'Taliban able to withstand US onslaughts due to havens in Pak'

A crackdown by Pakistan's military on these sanctuaries would have greater impact than any other option available to top American commanders in Afghanistan, 'Washington Post' reported quoting top US officials.

But, the paper said, a move by Islamabad against these groups is considered unlikely at least by US Administration's timetable as the Pakistan Government long standing connections to the Haqqani network and the Taliban.

The Post said that Washington has sought to compensate this by ramping up raids by special forces and military air patrols on the Afghan side of the border and by sharply increasing CIA drone strikes in Pakistan.

Over the past two months, the US spy agency has nearly doubled drone strikes in an intense campaign aimed at crippling the Taliban, to put meaningful pressure on its leaders to seek peace.

"Escalated air strikes and special operation raids have disrupted the Taliban movements and damaged local cells. But officials said that the insurgents have absorbed these blows by moving their cadre", the Post said.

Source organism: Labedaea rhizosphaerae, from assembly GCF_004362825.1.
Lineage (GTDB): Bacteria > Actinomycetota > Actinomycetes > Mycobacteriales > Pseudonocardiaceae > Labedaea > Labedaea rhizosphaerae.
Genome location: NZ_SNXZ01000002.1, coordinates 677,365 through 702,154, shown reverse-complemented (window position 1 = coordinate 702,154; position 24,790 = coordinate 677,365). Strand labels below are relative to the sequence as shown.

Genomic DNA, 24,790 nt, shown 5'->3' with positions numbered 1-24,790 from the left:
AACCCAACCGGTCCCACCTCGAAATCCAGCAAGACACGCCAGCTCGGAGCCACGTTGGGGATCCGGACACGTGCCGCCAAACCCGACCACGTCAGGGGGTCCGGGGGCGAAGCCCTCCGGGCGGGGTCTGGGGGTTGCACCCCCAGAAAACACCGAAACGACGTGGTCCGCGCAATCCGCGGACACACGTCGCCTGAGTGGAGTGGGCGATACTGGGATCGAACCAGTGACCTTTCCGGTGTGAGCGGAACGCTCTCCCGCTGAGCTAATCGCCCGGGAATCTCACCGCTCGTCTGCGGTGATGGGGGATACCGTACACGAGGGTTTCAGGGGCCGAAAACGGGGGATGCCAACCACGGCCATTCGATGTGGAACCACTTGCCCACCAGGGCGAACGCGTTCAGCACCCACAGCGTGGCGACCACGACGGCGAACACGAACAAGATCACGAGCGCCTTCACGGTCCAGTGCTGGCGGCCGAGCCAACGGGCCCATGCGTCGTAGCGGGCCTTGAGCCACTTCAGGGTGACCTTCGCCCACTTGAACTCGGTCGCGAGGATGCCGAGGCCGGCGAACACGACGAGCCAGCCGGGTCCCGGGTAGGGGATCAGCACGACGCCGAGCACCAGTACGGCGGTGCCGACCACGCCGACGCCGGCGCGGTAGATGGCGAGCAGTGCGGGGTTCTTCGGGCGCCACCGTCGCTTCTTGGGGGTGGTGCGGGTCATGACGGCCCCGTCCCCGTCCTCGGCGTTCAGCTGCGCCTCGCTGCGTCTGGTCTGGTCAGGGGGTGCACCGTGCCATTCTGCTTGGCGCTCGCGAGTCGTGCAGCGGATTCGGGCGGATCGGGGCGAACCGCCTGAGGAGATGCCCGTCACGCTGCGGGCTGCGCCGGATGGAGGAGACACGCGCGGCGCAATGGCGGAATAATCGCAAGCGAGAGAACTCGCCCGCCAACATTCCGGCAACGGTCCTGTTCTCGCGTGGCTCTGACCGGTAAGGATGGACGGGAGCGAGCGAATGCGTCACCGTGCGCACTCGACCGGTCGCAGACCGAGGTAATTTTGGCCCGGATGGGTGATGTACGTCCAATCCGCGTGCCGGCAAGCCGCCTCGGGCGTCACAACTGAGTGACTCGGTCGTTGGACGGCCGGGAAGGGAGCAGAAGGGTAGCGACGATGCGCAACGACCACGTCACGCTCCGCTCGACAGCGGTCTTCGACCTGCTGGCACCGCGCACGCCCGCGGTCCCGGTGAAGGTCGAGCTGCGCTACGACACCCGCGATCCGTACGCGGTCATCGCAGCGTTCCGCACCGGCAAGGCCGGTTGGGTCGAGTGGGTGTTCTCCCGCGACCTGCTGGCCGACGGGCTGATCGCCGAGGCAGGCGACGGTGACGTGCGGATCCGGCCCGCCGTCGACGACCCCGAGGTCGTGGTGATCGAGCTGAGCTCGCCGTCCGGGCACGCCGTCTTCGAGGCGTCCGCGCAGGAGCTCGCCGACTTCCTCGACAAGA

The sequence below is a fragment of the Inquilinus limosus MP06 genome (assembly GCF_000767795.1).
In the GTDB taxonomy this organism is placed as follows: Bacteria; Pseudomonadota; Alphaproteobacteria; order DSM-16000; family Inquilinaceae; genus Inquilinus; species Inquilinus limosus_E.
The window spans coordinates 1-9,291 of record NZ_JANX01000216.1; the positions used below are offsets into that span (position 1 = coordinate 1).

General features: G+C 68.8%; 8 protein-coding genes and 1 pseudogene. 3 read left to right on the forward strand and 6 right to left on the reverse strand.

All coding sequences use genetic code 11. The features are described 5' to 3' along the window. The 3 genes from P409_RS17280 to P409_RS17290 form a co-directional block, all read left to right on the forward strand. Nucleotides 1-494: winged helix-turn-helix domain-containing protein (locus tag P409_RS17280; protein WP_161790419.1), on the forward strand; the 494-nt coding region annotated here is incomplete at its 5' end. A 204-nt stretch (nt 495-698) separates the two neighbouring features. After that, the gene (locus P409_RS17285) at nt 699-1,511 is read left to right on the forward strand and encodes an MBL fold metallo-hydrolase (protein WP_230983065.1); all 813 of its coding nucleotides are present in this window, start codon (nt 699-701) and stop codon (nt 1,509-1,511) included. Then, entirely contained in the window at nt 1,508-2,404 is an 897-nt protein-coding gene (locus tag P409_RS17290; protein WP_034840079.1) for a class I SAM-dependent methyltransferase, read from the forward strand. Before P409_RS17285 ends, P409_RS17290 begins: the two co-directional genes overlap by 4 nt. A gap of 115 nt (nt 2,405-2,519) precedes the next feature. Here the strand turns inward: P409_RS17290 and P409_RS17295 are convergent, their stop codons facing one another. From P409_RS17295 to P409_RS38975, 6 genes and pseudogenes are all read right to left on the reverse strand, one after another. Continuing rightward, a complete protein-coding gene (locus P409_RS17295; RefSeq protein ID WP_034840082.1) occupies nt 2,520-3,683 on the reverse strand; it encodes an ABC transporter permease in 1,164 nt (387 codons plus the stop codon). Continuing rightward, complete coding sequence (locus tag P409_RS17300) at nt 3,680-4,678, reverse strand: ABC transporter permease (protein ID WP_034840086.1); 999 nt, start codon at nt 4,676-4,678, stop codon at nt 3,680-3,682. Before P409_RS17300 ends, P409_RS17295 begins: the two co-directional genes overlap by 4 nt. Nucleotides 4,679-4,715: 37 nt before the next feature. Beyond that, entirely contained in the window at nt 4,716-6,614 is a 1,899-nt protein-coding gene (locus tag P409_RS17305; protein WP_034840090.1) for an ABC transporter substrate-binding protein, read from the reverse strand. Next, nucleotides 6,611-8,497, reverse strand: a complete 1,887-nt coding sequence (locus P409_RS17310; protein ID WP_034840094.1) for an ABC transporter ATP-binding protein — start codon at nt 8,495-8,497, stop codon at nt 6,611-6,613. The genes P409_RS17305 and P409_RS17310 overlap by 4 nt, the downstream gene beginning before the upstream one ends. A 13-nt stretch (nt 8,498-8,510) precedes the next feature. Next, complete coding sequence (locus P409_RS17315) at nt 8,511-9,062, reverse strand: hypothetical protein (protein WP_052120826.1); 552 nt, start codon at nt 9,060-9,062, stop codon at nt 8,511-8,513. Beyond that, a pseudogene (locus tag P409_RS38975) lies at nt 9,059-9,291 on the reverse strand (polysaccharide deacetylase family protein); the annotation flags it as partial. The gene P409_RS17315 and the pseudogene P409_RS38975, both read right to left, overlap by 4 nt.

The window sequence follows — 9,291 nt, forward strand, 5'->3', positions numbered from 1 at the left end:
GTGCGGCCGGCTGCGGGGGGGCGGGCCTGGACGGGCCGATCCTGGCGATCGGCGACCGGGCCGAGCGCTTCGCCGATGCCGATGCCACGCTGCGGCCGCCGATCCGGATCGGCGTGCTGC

General David Petraeus, the top US commander in Afghanistan has touted the success of recent operations and indicated that the military thinks that it will be able to show meaningful results by December, when President Barack Obama is to undertake a strategic review of the war in Afghanistan.

'Washington Post' said that US commanders acknowledged that major obstacles remain as American drones are not being allowed by Islamabad to patrol the restive city of Quetta, the capital of Pakistan's Balochistan province where top Taliban leaders including their chief Mullah Omar is believed to be holed up.

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